I thought of the blue that my eye had conjured within itself, the colour I try to find through dyes and other pigments (the ceiling in the room where I am typing is a deep blue, as close to the Scrovegni ceiling painted by Giotto in the early 14th c for which he used lapis lazuli ground and mixed with binding agents, as close to that blue as I could get, using a guidebook from the chapel and the scanner at the hardware store). I thought of the blue I dreamed, just out of reach when I woke next morning, and how I’ve tried to find ways of mixing it, recipes for it. In Werner’s Nomenclature of Colours, we’re told that “Indigo Blue, is composed of Berlin Blue, a little black, and a small portion of apple green.” And Prussian Blue? (“Beauty spot of wing on Mallard Drake.”) Well, it’s “Berlin blue, with a considerable portion of velvet black, and a small quantity of indigo blue.” And Berlin Blue? (“Wing feathers of Jay.”): “Berlin Blue, is the pure, or characteristic colour of Werner. W.” Who was Werner, you ask? He was Abraham Gottlob Werner (1749-1817), a mineralogist and geologist born in Prussian Silesia who developed a scheme for identifying minerals by key characteristics. His work was furthered by Patrick Syme (1774-1845) who extended Werner’s charts to include natural history.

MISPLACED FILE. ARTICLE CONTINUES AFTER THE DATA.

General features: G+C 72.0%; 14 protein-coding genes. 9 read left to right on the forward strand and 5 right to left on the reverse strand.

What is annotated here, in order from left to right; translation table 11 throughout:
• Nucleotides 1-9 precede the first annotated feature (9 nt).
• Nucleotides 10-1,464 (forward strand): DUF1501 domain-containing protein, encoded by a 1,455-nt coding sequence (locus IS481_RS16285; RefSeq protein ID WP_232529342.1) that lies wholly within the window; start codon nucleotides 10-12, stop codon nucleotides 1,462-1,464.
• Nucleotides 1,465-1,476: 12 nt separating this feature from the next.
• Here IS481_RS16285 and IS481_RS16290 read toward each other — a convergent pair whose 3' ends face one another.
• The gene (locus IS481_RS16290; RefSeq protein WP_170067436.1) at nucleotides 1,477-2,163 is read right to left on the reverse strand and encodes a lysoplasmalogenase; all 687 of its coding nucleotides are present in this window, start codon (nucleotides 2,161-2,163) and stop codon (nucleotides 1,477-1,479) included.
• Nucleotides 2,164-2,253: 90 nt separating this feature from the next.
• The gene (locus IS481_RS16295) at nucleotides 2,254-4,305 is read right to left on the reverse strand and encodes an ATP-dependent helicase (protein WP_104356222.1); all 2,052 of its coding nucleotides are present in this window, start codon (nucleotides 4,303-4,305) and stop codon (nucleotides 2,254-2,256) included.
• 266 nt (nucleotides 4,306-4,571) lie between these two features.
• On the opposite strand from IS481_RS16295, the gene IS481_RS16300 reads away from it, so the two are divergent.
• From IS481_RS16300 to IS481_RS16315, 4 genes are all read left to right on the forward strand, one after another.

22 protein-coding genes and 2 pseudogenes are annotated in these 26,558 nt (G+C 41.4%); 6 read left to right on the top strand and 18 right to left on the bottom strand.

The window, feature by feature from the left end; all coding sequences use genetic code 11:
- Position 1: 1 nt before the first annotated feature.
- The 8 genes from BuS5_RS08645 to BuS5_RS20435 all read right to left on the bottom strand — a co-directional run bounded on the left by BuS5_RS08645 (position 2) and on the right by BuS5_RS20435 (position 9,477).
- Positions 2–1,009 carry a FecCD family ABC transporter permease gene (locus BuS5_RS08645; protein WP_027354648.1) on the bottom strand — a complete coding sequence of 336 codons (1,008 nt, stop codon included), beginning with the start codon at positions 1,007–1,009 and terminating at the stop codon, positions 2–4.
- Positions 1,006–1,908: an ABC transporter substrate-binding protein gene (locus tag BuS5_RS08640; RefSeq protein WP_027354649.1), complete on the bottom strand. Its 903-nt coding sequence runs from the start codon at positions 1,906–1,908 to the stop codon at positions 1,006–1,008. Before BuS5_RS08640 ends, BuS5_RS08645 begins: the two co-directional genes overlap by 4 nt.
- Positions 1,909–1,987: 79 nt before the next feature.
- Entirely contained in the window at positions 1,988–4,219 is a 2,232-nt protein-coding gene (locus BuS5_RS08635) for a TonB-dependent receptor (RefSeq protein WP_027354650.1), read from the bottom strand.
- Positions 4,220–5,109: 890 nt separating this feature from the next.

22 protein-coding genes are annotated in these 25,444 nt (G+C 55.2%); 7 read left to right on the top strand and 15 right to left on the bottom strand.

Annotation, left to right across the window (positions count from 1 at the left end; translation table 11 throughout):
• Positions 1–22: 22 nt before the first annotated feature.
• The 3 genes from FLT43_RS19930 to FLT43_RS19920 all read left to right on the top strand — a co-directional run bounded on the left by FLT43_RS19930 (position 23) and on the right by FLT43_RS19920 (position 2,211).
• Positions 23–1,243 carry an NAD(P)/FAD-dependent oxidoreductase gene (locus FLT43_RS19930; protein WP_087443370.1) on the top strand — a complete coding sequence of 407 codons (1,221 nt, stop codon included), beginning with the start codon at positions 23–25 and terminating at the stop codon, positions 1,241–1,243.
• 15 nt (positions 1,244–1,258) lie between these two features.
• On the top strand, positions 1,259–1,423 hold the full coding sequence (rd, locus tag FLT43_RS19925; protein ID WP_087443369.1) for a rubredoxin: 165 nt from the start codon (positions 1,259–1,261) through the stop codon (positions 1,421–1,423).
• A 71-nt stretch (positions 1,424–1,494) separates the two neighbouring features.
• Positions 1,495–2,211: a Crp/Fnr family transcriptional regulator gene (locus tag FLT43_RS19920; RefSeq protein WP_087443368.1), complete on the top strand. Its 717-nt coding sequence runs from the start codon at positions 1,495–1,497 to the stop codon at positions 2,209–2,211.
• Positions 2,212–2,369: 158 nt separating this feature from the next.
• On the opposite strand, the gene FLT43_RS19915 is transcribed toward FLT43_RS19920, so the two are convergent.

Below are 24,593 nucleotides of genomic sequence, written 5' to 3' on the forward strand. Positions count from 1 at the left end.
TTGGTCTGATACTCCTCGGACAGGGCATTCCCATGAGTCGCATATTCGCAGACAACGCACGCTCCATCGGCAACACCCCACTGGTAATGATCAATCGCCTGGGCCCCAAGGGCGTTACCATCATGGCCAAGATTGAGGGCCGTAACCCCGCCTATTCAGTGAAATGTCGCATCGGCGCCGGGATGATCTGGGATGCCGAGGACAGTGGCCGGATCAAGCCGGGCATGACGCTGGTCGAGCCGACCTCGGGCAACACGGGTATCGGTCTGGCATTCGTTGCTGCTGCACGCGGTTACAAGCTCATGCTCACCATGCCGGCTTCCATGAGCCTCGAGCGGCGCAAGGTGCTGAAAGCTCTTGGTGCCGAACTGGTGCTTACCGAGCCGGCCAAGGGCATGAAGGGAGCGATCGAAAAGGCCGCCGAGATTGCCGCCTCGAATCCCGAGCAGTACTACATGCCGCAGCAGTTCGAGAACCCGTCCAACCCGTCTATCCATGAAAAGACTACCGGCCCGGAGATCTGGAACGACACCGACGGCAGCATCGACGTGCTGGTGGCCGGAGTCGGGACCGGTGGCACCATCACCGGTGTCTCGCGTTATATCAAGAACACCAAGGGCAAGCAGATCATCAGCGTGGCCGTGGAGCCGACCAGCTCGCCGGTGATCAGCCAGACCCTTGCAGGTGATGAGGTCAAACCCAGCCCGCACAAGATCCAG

When you fall into the rabbit hole of pigments and how they were developed, you could tunnel down forever. You’d find the origins of Prussian Blue, a story involving a toxic compound called Dippel’s oil (created by its namesake as an alchemical attempt to make an elixir of immortality, containing crushed animal bones and blood) accidentally added to a vat of red dye composed of crushed insects, iron sulphate, and potash. The result was a colour that the world was waiting for and embraced with such enthusiasm that it was used for everything from colouring tea to military uniforms to the palette of Picasso where it inspired his blue period. A slight variant of the pigment was manufactured in China, named Berlin Blue, exported to Japan where it appeared as the key colour of Hokusai’s beautiful views of Mount Fuji, in part because of its ability to lend depth to sky and water.
–from “The Blue Etymologies”, an unpublished essay